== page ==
| up a level
from the redwood-menace dept.
As it relates to the Ordo Templi Orientis the article poses some interesting intellectual challenges. For instance before reading this, I'd never considered for a moment that the OTO and the Ancient Arabic Nobles Order of the Mystic Shriner (AANOMS or Shriners) were two sides of the same coin in pursuit of the Great Work or that the Shrine in any way may have been the progenitor of the OTO.
It also challenges readers to consider that Crowley (whom the article never refers to by name?) many have been less an avatar of the New Aeon but rather a follower building on the more studied works of orientalists like Sir Austin Henry Layard, Sir Henry Creswicke Rawlinson, C.W. Goodwin, Gaston Maspero, and Sir James Frazer, and in that regard is similar to novelists/poets such as Scott, Moore and Hitchens.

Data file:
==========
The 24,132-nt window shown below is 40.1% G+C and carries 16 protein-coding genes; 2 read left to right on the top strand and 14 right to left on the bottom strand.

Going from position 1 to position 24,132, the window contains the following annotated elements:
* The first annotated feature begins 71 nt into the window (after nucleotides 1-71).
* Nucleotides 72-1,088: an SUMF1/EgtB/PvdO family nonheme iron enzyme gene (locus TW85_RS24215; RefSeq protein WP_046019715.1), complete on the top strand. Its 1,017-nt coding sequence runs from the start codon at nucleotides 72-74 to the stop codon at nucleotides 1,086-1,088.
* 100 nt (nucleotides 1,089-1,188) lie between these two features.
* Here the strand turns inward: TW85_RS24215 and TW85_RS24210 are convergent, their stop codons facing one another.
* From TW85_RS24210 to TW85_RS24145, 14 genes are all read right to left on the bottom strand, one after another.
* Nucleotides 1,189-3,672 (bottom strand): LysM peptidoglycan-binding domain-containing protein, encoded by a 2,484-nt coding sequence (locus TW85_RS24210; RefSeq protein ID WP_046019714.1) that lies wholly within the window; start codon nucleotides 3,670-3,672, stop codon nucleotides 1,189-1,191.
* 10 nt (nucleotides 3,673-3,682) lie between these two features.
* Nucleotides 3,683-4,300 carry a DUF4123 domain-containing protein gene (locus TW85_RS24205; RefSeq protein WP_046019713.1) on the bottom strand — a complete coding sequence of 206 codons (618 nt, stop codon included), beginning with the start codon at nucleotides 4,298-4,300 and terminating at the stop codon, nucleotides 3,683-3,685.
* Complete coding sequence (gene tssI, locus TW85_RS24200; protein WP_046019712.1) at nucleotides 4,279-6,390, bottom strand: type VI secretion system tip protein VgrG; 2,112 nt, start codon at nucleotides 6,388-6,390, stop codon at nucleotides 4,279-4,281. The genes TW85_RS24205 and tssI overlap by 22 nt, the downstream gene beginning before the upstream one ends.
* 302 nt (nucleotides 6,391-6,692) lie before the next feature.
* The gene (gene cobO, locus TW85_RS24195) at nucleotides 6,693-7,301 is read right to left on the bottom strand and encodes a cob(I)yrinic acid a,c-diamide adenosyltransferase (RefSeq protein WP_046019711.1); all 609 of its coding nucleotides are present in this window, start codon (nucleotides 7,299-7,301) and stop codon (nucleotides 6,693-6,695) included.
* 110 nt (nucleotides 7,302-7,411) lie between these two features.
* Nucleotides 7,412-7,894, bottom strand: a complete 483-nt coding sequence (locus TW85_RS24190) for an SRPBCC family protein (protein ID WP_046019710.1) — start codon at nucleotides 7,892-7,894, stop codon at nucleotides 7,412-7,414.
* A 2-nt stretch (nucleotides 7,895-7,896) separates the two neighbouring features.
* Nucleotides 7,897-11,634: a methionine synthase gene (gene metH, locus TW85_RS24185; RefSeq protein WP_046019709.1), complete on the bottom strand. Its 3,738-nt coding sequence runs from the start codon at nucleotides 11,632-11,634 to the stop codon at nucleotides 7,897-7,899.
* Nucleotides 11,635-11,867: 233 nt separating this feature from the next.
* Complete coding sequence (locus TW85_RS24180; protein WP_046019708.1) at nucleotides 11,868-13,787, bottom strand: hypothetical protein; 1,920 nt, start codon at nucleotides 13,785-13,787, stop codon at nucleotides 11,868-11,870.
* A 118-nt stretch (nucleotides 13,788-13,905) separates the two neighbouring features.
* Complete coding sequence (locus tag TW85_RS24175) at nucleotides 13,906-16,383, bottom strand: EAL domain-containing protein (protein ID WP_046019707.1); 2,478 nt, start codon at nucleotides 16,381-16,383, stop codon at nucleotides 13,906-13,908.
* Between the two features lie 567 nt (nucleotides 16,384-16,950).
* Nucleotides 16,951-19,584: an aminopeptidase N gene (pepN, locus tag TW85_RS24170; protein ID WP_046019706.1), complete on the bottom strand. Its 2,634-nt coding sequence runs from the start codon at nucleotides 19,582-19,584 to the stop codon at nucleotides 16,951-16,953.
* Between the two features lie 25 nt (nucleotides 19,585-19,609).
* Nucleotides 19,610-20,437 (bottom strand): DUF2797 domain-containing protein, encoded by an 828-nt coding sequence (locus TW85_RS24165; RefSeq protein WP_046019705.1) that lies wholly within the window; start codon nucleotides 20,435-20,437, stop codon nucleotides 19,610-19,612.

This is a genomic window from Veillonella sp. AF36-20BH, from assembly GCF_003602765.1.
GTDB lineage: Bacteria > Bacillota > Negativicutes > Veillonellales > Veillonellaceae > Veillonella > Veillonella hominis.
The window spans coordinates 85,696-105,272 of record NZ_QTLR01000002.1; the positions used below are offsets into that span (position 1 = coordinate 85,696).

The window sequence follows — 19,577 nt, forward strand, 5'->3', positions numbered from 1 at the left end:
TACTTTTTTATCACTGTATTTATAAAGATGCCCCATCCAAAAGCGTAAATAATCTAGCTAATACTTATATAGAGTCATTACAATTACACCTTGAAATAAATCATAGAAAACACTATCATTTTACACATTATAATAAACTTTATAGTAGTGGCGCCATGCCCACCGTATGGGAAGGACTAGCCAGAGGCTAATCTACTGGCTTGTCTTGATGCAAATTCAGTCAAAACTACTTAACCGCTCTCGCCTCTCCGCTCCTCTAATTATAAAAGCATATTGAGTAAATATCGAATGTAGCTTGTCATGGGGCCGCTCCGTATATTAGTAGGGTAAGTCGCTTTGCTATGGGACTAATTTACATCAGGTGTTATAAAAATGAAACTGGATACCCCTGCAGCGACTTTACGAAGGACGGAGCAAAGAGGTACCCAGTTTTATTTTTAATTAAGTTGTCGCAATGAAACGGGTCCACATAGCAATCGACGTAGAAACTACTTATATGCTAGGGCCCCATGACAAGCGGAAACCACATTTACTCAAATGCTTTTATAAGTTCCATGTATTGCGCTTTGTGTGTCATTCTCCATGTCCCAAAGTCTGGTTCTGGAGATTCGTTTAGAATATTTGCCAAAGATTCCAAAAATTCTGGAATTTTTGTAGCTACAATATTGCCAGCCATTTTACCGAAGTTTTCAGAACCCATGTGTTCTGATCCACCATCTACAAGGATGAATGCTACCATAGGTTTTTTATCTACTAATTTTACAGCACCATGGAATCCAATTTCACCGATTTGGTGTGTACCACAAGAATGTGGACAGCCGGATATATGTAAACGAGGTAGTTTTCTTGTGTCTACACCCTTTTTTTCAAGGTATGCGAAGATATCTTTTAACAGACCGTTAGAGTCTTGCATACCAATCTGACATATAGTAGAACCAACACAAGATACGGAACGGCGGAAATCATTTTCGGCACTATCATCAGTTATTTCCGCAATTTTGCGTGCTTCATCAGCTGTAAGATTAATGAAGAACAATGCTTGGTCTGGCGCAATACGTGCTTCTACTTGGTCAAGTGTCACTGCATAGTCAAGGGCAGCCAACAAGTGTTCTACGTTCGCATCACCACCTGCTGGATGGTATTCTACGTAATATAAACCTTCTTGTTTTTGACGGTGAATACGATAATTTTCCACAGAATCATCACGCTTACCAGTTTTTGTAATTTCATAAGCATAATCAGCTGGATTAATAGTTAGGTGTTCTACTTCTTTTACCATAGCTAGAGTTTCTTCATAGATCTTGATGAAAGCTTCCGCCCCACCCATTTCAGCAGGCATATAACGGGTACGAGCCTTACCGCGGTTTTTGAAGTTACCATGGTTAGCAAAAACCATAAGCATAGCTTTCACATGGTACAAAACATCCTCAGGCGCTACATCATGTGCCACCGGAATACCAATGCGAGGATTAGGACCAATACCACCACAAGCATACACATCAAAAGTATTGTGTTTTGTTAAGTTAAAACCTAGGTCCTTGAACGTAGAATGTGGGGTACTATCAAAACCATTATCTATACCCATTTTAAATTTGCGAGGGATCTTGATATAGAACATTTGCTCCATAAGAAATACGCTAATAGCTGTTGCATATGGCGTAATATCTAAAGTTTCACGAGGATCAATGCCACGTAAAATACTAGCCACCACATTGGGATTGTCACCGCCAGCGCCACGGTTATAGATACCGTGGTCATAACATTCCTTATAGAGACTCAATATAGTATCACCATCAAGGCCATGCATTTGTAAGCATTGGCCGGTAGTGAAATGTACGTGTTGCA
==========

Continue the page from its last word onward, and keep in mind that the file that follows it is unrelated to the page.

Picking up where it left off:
It's also interesting in the glimpse it gives us of other ritualistic societies practicing the Great Work, which appear to have grown in imitation of Freemasonry. Some groups are so obscure that many probably won't recognize names like the Patriarchs Militant, Knights of the Golden Eagle, Knights of the Maccabees, or Knights of Pythias.
Reviewing the bibliography, I'm amazed at the access this Mason had to primary source materials, especially the rituals of esoteric work utilized by the various secret societies. I have to wonder if each Masonic Lodge has such in-depth access to the ritual texts of so many other groups? And, what don't they know about the OTO?
|"As St. Paul says, 'Without shedding of blood there is no remission,' and who are we to argue with St. Paul?" -- Aleister Crowley|
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